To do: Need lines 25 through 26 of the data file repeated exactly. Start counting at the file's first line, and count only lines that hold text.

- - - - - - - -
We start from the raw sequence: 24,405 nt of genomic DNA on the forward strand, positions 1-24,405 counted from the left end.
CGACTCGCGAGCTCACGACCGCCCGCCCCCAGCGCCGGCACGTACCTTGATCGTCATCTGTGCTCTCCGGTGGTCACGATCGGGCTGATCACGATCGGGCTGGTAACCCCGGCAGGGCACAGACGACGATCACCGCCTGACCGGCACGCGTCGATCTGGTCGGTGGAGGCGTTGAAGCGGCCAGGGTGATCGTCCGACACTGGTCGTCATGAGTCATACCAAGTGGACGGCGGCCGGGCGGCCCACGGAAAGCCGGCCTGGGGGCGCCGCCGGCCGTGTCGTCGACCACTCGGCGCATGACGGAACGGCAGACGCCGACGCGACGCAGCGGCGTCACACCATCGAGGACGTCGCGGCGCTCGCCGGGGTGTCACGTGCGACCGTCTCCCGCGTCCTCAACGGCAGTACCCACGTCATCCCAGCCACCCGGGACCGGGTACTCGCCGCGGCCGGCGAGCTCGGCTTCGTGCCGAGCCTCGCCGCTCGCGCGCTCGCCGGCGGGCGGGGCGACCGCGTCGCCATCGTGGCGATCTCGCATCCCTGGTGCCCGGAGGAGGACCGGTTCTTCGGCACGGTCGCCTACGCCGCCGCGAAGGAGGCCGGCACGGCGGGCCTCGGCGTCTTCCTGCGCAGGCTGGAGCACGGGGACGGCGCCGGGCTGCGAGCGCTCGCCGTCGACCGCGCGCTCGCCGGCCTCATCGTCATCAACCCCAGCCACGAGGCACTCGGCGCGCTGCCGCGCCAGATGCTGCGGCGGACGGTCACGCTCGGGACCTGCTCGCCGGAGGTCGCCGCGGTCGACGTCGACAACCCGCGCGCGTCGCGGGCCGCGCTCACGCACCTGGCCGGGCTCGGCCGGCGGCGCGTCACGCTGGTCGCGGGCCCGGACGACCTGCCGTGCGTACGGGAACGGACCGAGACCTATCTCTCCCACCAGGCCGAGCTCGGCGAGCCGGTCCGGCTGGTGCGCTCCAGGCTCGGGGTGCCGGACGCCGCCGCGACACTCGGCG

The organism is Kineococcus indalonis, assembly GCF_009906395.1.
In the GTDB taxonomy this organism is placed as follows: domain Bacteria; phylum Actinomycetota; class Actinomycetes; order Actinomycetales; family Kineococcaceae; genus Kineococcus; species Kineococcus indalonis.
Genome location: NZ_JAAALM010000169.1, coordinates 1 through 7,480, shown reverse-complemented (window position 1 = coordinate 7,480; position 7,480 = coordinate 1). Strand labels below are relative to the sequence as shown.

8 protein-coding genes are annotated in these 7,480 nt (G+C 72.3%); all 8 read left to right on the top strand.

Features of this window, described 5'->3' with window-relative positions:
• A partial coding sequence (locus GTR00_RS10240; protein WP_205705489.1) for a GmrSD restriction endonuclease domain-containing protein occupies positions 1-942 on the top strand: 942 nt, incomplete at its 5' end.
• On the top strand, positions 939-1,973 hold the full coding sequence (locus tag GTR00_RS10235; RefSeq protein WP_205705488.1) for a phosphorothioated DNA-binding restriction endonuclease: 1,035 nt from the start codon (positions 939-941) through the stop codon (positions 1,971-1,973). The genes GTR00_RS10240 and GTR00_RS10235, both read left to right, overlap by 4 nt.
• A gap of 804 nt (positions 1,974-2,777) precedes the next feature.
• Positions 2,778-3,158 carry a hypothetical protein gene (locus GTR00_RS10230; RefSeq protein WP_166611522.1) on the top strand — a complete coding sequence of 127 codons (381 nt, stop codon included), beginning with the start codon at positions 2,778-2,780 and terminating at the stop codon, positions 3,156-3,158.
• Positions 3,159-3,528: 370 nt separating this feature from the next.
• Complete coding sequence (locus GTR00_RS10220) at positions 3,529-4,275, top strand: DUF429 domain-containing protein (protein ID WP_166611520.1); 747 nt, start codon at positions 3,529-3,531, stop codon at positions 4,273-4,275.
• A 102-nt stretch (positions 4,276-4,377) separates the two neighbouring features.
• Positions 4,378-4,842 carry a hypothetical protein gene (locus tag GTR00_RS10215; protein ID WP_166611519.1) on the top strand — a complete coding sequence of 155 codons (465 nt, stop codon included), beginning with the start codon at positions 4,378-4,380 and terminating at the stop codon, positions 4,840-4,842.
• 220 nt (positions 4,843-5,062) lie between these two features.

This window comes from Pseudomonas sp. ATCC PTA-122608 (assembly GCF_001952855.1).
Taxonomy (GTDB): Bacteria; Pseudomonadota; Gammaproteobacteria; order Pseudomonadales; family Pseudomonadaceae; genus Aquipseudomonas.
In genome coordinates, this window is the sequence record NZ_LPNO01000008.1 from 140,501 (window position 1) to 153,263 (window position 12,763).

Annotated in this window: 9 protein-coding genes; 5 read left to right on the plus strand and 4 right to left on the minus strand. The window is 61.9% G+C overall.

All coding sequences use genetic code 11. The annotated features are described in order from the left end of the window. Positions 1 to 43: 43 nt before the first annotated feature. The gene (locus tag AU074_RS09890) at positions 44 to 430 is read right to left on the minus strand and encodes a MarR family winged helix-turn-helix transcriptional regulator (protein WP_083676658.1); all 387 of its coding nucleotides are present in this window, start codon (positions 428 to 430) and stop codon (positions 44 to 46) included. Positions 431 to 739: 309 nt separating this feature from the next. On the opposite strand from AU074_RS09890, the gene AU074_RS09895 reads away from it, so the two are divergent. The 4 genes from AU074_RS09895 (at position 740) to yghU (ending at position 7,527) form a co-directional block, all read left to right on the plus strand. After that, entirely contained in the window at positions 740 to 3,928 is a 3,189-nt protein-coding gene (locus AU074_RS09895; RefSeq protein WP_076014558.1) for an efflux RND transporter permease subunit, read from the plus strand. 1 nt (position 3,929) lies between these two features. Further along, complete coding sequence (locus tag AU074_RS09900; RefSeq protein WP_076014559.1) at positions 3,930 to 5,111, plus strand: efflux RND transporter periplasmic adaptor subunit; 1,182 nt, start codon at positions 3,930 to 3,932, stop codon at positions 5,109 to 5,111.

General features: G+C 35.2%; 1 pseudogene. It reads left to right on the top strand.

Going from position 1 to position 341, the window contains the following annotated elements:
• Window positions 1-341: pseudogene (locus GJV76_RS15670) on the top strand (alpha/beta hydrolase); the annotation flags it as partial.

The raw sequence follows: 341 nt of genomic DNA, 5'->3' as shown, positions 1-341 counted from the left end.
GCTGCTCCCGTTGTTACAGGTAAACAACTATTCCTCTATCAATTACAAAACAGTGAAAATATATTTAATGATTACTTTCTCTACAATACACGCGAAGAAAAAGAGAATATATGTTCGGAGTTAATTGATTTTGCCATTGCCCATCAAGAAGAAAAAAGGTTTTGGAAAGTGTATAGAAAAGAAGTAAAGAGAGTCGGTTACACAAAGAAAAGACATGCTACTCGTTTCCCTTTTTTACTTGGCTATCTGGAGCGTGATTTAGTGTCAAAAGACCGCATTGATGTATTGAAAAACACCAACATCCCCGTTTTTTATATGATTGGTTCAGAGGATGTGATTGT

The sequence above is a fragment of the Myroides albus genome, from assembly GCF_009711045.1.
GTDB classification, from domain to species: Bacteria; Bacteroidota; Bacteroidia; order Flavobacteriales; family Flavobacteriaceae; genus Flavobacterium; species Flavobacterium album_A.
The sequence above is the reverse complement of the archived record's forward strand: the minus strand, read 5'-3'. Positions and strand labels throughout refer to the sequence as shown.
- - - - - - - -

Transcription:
The raw sequence follows: 341 nt of genomic DNA, 5'->3' as shown, positions 1-341 counted from the left end.
GCTGCTCCCGTTGTTACAGGTAAACAACTATTCCTCTATCAATTACAAAACAGTGAAAATATATTTAATGATTACTTTCTCTACAATACACGCGAAGAAAAAGAGAATATATGTTCGGAGTTAATTGATTTTGCCATTGCCCATCAAGAAGAAAAAAGGTTTTGGAAAGTGTATAGAAAAGAAGTAAAGAGAGTCGGTTACACAAAGAAAAGACATGCTACTCGTTTCCCTTTTTTACTTGGCTATCTGGAGCGTGATTTAGTGTCAAAAGACCGCATTGATGTATTGAAAAACACCAACATCCCCGTTTTTTATATGATTGGTTCAGAGGATGTGATTGT